Announcing a new baby
Birth notices were a regular column in newspapers from the 19th century through to the 21st century. Notices almost always gave the baby’s surname in capital letters first. Early notices included the father’s name and the sex of the child, but only referred to the mother as ‘wife of Mr …’. In the 1950s babies were not named, though mothers were. In the 21st century babies’ names were always printed and the content was more personal and emotional.
Parents also sent out telegrams, and later cards and emails with a photo of the baby, to family and friends. Some set up websites about their babies or used photo-sharing sites.
Choosing a baby’s name was an important decision for parents. Family names were often seen as a way to create connections between generations. Certain names were frequently fashionable. Charlotte, Emily, Jack, Thomas and Joshua were popular both in the 19th century and in the early 21st. Surnames as first names for boys (and to a lesser extent, girls) became more common in the latter period – Hunter and Jackson (boys), Madison and Taylor (girls).
In 2007 new parents Sheena and Pat Wheaton decided to call their son ‘4real’. The Registrar of Births, Deaths, and Marriages declined to register the name, but the Wheatons said they would continue to use it. Under the Births, Deaths, Marriages, and Relationships Registration Act 1995, the registrar-general can reject names that are considered offensive to a reasonable person, too long, or contain titles or official designations such as ‘Sir’ or ‘Right Honourable’.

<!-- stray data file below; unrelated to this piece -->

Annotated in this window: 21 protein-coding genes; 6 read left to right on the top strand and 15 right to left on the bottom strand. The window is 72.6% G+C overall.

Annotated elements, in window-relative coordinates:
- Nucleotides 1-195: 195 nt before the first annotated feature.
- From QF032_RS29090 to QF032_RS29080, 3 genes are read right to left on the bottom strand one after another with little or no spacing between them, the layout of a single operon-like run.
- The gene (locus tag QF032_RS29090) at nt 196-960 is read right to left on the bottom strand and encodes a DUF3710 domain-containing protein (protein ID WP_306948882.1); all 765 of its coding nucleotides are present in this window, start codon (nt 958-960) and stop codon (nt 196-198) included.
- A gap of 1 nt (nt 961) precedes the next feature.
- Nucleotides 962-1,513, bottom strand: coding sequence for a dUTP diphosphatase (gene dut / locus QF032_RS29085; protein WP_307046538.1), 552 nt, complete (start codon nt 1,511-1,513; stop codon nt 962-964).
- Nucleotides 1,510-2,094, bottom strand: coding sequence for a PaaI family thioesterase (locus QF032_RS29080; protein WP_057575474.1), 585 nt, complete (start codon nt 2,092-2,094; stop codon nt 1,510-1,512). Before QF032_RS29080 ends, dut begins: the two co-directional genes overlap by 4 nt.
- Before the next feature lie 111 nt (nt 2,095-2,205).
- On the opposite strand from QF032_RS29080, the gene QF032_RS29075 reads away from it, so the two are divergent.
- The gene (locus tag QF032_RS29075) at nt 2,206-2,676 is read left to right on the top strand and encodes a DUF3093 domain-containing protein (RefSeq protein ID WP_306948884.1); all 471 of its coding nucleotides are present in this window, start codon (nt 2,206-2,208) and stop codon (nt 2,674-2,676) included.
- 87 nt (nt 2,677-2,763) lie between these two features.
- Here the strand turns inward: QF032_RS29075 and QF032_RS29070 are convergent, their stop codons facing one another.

Some parents chose unusual names. Birth notices published in the New Zealand Herald in September 2009 included Kona and Zarea (girls) and Cashel (boys), alongside more conventional babies’ names.
Ceremonies and celebrations
Christian baptism (ritual admission to the church) was the most common blessing ceremony performed for babies. The Catholic and Anglican denominations also designated godparents who took an interest in the child’s faith.
Other religious denominations and ethnicities had specific ceremonies. Jewish boy babies underwent ritual circumcision and were later given a Hebrew name. Circumcision was not confined to Jewish families – 95% of New Zealand boys born in the 1940s were circumcised, though the proportion declined rapidly after this.
Hindu babies had their hair cut and cleansed in a river. Chinese people celebrated when the baby reached one month of age.
In the late 20th and early 21st centuries many people without religious faith still wished to celebrate their baby’s birth in a formal way. Naming ceremonies, sometimes conducted by civil celebrants, were popular.
Treatment of the placenta was an important ritual for some cultures. Until the late 20th century the placenta was disposed of as waste, particularly if birth took place in hospital. As women gained more control over births and the hospital system paid attention to Māori tikanga – in which burial of the whenua (placenta) in the earth was a critical event – parents could take the placenta home. Most chose to bury it in a meaningful location such as their garden or a public reserve. In 1993 the Christchurch City Council set aside three areas in the Port Hills Reserve for placenta burials.